Fresh Pear Crumble Pie

If you haven’t tried making a pie from pears you are missing out. The orange juice and spices make this pie a bit unique.

1 – 9 inch pie crust (unbaked)
¾ cup of flour
6 large pears cored, peeled and sliced, add;
1 teaspoon grated lemon peel
½ cup white sugar
1 teaspoon cinnamon
½ teaspoon ground ginger
1/8 teaspoon salt
¼ cup butter
3 tablespoons frozen orange juice concentrate

Preheat oven to 375 degrees. In a large mixing bowl combine the pears, orange juice, and lemon peel. Toss lightly with hands. Arrange the pear mixture into the pie crust.

In a separate bowl; combine flour sugar, cinnamon, ginger and salt. Cut in cold butter until crumbly; sprinkle evenly over pear mixture. Bake for 40 minutes or until the pears are tender. Cover the edge of the pie with tin foil if the edges are browning too quickly.

Happy Thanksgiving from your friends Alice and Jeanne! We would like your suggestions on what you might have done differently on this special day and also what you felt went well, that you would recommend to others. Let’s help each other figure out how to make dinner hour happen more successfully and often in our homes. Bon Appetite!

Tuesday, November 22, 2011

Linger Longer at the Thanksgiving Table With More Than Great Food!

Alice talked about it last year at this time, and we're talking about it again: HOW do we get the family to linger longer at the Thanksgiving dinner table? This is a meal that takes hours, if not a couple days, to prepare. We set the table with extra care and creativity. We anticipate the Norman Rockwell dining experience we've seen in the picture. But what really happens for most of us? We sit down, say Grace, and snarf, gobble, snarf--the meal's over! Talk about anti-climatic! Couldn't we just spend a little more time at the table enjoying the meal and each other? Does anyone relate to this?

Well, our friend and co-writer of the monthly cooking newsletter we work for, Megan Anderson, does. Today we share her perspective and ideas on this subject:

"Sometimes we get so caught up in the food prep and the entertaining of family and friends, that we forget about what this holiday is for: Gratitude! So let's not just plan the meal, let's plan some fun ideas to help keep gratitude in the forefront during our Thanksgiving, and maybe extend the length of the meal!

"Many of these ideas are things that my family did growing up...and my mom was always great at coming up with ways to keep us all together and close as a family. She got everyone at the table involved in games focusing on thankfulness...See if they wouldn't be a good way to get your family to focus on gratitude, as well as linger longer at the table...

"Before everyone sits down for the big dinner, put a slip of paper under each plate with a topic on it. Then, during the meal, ask everyone to pull out their piece of paper and say something they are thankful for that follows their topic. Little ones will love the surprise of something under their plates, and it will help the adults remember to be grateful too!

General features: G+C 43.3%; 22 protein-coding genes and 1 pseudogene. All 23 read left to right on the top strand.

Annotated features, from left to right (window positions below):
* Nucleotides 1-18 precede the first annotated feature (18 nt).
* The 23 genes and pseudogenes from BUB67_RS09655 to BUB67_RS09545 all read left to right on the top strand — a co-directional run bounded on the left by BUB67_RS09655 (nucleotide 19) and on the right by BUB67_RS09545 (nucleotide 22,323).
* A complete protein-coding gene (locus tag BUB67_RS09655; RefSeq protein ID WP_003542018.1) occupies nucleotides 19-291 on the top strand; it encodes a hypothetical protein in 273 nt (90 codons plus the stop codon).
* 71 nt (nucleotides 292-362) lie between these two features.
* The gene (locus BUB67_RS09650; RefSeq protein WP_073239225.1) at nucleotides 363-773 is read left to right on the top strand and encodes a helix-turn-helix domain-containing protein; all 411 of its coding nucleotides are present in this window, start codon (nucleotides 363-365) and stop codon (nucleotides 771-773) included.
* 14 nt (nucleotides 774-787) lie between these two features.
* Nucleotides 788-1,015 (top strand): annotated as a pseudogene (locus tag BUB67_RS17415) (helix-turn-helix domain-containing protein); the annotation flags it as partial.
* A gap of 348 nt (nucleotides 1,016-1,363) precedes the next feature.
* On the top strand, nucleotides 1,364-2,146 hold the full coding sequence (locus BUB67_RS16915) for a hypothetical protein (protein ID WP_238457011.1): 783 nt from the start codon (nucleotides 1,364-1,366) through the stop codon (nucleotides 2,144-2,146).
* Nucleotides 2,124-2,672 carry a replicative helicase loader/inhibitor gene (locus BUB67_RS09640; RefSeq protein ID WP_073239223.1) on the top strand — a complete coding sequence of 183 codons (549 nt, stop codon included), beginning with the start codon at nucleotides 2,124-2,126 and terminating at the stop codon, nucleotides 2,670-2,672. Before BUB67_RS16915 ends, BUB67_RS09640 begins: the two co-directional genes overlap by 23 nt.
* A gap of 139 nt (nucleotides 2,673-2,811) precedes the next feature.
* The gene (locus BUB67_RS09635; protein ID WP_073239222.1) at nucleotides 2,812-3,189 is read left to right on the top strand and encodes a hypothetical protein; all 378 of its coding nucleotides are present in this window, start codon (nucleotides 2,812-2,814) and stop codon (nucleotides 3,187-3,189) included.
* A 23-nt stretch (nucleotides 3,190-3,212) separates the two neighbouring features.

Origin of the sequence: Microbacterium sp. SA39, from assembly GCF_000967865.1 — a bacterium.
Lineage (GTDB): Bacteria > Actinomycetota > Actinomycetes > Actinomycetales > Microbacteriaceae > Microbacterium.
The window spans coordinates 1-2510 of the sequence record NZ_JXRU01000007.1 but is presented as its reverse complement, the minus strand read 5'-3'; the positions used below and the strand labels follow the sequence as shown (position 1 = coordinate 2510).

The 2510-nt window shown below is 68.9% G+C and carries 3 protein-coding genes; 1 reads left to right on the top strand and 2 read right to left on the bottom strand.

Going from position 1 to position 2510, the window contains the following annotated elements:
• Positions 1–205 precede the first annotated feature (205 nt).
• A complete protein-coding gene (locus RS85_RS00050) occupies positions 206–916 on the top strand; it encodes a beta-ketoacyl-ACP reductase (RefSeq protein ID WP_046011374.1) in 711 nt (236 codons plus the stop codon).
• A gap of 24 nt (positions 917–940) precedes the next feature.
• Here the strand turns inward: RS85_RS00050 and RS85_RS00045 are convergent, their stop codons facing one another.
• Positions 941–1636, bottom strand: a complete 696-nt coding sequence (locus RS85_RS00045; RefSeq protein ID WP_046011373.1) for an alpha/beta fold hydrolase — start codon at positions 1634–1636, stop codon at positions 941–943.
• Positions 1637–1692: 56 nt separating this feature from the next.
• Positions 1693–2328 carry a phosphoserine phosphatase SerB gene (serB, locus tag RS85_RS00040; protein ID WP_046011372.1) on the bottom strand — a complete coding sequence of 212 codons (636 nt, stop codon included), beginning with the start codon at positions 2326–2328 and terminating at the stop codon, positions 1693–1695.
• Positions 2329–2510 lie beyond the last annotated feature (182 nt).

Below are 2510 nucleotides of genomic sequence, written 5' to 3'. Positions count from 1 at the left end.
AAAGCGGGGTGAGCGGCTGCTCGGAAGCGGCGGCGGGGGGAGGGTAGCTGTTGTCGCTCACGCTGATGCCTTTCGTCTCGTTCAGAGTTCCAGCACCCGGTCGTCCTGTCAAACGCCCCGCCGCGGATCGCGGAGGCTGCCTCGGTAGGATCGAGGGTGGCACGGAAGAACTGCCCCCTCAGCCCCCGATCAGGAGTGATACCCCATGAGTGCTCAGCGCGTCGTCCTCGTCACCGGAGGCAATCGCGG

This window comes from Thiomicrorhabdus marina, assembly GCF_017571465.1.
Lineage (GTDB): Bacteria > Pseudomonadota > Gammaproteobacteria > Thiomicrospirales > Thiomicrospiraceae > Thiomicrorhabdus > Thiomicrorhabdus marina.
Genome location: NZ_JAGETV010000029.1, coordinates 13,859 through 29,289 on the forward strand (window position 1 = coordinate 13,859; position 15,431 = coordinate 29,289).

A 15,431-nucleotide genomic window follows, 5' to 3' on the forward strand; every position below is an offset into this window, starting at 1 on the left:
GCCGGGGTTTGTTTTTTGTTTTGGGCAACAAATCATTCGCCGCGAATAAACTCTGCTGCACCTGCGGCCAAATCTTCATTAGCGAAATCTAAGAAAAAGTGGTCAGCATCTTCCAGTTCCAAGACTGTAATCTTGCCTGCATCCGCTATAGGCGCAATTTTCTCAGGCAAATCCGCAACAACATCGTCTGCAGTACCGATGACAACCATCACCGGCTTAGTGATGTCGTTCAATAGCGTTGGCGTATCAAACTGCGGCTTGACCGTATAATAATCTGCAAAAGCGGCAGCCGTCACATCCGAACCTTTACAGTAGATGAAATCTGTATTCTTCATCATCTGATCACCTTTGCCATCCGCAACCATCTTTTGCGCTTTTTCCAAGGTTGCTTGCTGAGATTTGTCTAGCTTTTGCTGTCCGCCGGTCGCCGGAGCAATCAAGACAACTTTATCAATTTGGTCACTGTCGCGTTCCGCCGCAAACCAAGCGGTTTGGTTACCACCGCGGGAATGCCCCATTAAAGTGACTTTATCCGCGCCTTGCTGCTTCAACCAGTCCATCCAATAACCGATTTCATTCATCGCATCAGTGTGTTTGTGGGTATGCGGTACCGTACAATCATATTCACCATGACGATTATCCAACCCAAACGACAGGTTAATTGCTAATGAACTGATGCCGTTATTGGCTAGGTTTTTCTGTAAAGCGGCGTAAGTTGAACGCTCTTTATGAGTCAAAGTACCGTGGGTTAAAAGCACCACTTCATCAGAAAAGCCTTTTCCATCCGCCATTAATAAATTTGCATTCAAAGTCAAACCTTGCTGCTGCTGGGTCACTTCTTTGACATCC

"Possible topics would be: something outdoors, some kind of food, something in a specific color (this one can be challenging!), something family related, etc. You can vary the difficulty for adults and children as needed.

"A game that we played all the time growing up - and still play every year! - is the ABC gratitude game. Someone starts with the letter "A" and says something they are grateful for that starts with an "A", then the next person has to say something they are grateful for that starts with a "B", and so on until all the letters are used up.

"You can play this game a few times during the meal since the letters will fall to different people each time. For an extra challenge, play it once the correct way, and then play another round starting with the letter "Z" and going back down to "A"! This is fun, gets your creative juices flowing, and encourages conversation around the table.

• "Lastly, this is a game that you can start as early in the month of November as you want, or start on Monday of Thanksgiving week. Get a pumpkin and using construction paper, or whatever other supplies you have on hand, design a turkey head and several large pointed ovals for feathers.

"When someone in the household thinks of something they are grateful for, they can write it down on the feather. Tape it to a wooden kebab skewer and stick into the pumpkin to create the turkey's tail feathers! See how big your turkey's tail feathers can get before Thanksgiving Day! Then, on Thanksgiving, your family's gratitude turkey becomes the table's centerpiece. You can then take turns reading off the feathers during the meal. This is a great way to keep the gratitude going for more than just a day and the conversation going during dinner, and is an easy way to create your centerpiece for the table as well!"

We'd love to know how YOU get your family to linger longer at this very special meal on this very special day, so please take a minute to comment. We're all in this together, and so let's share. Isn't life grand--no matter our situation or challenges, there is always so much to be grateful for! And we want you to know how grateful we are for you, our readers. Until next time, then, here's to family dinner made easy as we enjoy a feast and fun this Thanksgiving day!

Monday, November 21, 2011

Helping You Relish the Day